An acting prison governor has been convicted of misconduct in a public office after having a sexual relationship with an inmate.
Under the SVGA, prisoners would have been considered as vulnerable adults and prison officer’s roles would have been ‘regulated activity’. With the new Protection of Freedoms legislation this group have been discounted, so despite the conviction, there is no legal reason that these officers could not work in similar positions of trust with children and other vulnerable groups. It highlights how the new world of safeguarding will add to the need for new approaches to identifying unsuitable staff .
Russell Thorne, 41, of Sutton, London, had the relationship at Downview women’s prison, from 2006 to 2010. During the trial, jurors heard Thorne, of Sinclair Drive, demanded the frightened inmate perform a sex act on him, telling her “it’s an order”. The court heard the woman fell in love with the prison officer but also felt she had to comply with his demands for fear of losing perks that came out of their relationship. She told the court contraception was not used but she was paranoid she might end up pregnant, and Thorne provided her with laxatives in an attempt to prevent this.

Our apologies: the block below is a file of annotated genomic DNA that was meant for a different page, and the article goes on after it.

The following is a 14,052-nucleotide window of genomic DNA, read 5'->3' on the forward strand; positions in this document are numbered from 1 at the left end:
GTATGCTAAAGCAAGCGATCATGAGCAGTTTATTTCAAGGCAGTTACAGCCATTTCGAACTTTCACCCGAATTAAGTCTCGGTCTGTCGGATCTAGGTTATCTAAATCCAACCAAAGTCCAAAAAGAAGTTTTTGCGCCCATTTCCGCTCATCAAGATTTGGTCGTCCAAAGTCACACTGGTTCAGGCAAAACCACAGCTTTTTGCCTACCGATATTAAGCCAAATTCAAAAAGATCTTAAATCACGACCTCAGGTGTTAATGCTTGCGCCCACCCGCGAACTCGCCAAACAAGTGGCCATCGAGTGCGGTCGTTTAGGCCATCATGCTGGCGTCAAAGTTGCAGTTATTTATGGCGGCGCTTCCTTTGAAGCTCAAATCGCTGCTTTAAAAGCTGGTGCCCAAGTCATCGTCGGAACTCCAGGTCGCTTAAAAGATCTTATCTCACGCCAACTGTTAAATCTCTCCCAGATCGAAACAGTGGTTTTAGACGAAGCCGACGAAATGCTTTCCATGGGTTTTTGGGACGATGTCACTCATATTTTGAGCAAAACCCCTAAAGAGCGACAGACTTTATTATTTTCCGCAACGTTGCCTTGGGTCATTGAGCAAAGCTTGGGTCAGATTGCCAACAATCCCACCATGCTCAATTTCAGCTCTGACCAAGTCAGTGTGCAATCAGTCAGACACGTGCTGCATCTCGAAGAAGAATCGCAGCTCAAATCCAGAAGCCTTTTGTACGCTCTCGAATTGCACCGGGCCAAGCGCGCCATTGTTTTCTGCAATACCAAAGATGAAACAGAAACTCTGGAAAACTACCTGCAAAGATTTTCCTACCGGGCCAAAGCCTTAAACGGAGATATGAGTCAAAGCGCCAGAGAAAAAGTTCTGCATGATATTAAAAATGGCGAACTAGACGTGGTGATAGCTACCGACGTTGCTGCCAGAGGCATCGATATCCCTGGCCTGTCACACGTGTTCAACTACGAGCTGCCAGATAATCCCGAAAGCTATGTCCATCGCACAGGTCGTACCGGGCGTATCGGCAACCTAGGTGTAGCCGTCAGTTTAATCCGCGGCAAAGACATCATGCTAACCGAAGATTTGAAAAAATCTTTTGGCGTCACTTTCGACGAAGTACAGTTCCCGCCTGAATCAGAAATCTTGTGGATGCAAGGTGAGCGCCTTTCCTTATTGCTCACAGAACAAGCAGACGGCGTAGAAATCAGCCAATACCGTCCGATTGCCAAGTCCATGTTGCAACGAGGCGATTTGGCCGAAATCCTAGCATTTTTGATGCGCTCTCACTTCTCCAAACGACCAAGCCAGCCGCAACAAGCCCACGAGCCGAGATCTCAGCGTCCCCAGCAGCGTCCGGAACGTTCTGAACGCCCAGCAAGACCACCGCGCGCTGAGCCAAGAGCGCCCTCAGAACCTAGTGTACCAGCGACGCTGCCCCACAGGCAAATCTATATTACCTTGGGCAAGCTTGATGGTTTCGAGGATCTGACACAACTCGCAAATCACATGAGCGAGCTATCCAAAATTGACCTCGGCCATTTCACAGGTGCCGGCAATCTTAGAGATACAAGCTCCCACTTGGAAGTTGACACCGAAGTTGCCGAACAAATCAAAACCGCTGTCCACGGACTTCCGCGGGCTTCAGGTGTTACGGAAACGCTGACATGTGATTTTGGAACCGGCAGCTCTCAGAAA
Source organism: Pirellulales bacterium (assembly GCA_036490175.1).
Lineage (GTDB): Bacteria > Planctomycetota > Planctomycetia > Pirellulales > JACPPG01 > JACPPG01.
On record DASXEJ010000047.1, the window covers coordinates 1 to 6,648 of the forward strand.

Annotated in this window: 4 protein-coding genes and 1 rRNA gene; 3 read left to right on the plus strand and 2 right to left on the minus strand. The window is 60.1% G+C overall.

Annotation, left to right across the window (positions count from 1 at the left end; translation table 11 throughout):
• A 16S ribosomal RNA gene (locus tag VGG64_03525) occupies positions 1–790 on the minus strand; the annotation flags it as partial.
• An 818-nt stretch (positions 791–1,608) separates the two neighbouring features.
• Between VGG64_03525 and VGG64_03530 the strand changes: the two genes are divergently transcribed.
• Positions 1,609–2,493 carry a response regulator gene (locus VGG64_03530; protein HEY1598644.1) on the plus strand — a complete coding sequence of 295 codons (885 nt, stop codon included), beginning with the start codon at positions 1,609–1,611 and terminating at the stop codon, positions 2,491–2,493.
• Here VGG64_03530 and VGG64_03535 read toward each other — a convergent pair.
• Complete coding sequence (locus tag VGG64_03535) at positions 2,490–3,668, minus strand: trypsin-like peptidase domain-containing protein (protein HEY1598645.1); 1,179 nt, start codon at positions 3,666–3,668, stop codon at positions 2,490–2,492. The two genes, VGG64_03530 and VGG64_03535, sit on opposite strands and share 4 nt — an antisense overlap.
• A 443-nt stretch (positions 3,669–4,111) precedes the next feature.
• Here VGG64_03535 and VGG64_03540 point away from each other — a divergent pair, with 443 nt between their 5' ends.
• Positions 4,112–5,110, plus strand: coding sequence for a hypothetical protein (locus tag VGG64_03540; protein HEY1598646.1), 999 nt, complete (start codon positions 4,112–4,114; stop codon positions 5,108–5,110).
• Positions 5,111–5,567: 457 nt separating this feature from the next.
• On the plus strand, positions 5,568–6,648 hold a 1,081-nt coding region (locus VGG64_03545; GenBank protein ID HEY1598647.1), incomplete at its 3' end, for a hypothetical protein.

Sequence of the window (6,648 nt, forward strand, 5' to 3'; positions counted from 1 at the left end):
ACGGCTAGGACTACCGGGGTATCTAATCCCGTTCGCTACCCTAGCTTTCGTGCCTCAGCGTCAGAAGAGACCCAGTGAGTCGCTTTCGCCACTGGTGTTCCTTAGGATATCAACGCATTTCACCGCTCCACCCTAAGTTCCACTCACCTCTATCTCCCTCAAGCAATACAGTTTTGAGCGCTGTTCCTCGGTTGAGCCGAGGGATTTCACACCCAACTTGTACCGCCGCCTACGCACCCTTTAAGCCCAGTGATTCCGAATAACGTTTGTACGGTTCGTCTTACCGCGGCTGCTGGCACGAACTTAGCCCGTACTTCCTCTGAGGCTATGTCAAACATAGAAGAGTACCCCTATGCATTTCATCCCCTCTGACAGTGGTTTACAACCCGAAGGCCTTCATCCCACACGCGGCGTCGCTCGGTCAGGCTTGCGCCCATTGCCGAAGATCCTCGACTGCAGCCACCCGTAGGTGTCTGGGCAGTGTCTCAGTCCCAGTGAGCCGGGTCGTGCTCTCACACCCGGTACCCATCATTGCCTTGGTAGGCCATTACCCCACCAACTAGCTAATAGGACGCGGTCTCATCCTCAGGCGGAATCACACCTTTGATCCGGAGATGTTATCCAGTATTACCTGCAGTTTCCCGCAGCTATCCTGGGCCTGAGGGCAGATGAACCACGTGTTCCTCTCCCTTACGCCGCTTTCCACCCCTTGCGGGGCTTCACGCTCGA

Co-defendant Simon Dykes, 45, of Woking, Surrey, was cleared of three out of six misconduct charges he faced. Verdicts are awaited on three counts. These related to allegations of sex acts with six women at the jail. Four accused him of sleeping with them and two others claimed he touched one of them and masturbated outside the other’s cell. The defendant, who was previously in the Army and had also been a fireman, said such behaviour would have been “professional suicide”.
Det Insp Jo Sidaway, from Surrey Police, said: “I hope that this result brings confidence that those entrusted with the care of vulnerable women will be brought to justice if they abuse their position.